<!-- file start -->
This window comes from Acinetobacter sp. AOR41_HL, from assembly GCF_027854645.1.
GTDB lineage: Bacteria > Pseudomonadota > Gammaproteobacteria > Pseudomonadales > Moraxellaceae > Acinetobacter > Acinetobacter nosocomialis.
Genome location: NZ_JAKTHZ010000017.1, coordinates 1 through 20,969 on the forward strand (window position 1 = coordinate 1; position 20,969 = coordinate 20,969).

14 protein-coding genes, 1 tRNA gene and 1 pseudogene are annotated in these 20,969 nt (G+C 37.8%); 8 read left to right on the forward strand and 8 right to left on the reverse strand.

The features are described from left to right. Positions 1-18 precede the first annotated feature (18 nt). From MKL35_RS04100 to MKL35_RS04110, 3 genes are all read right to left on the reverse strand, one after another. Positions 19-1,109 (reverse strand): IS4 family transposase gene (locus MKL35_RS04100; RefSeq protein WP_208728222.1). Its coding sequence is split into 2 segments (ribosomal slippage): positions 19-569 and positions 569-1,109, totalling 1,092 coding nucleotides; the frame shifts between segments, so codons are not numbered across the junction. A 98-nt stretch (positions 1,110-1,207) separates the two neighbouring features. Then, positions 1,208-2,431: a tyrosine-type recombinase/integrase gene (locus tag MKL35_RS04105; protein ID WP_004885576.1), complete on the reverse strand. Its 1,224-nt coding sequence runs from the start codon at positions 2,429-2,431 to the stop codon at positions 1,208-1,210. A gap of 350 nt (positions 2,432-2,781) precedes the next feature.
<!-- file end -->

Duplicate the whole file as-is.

This window comes from Acinetobacter sp. AOR41_HL, from assembly GCF_027854645.1.
GTDB lineage: Bacteria > Pseudomonadota > Gammaproteobacteria > Pseudomonadales > Moraxellaceae > Acinetobacter > Acinetobacter nosocomialis.
Genome location: NZ_JAKTHZ010000017.1, coordinates 1 through 20,969 on the forward strand (window position 1 = coordinate 1; position 20,969 = coordinate 20,969).

14 protein-coding genes, 1 tRNA gene and 1 pseudogene are annotated in these 20,969 nt (G+C 37.8%); 8 read left to right on the forward strand and 8 right to left on the reverse strand.

The features are described from left to right. Positions 1-18 precede the first annotated feature (18 nt). From MKL35_RS04100 to MKL35_RS04110, 3 genes are all read right to left on the reverse strand, one after another. Positions 19-1,109 (reverse strand): IS4 family transposase gene (locus MKL35_RS04100; RefSeq protein WP_208728222.1). Its coding sequence is split into 2 segments (ribosomal slippage): positions 19-569 and positions 569-1,109, totalling 1,092 coding nucleotides; the frame shifts between segments, so codons are not numbered across the junction. A 98-nt stretch (positions 1,110-1,207) separates the two neighbouring features. Then, positions 1,208-2,431: a tyrosine-type recombinase/integrase gene (locus tag MKL35_RS04105; protein ID WP_004885576.1), complete on the reverse strand. Its 1,224-nt coding sequence runs from the start codon at positions 2,429-2,431 to the stop codon at positions 1,208-1,210. A gap of 350 nt (positions 2,432-2,781) precedes the next feature.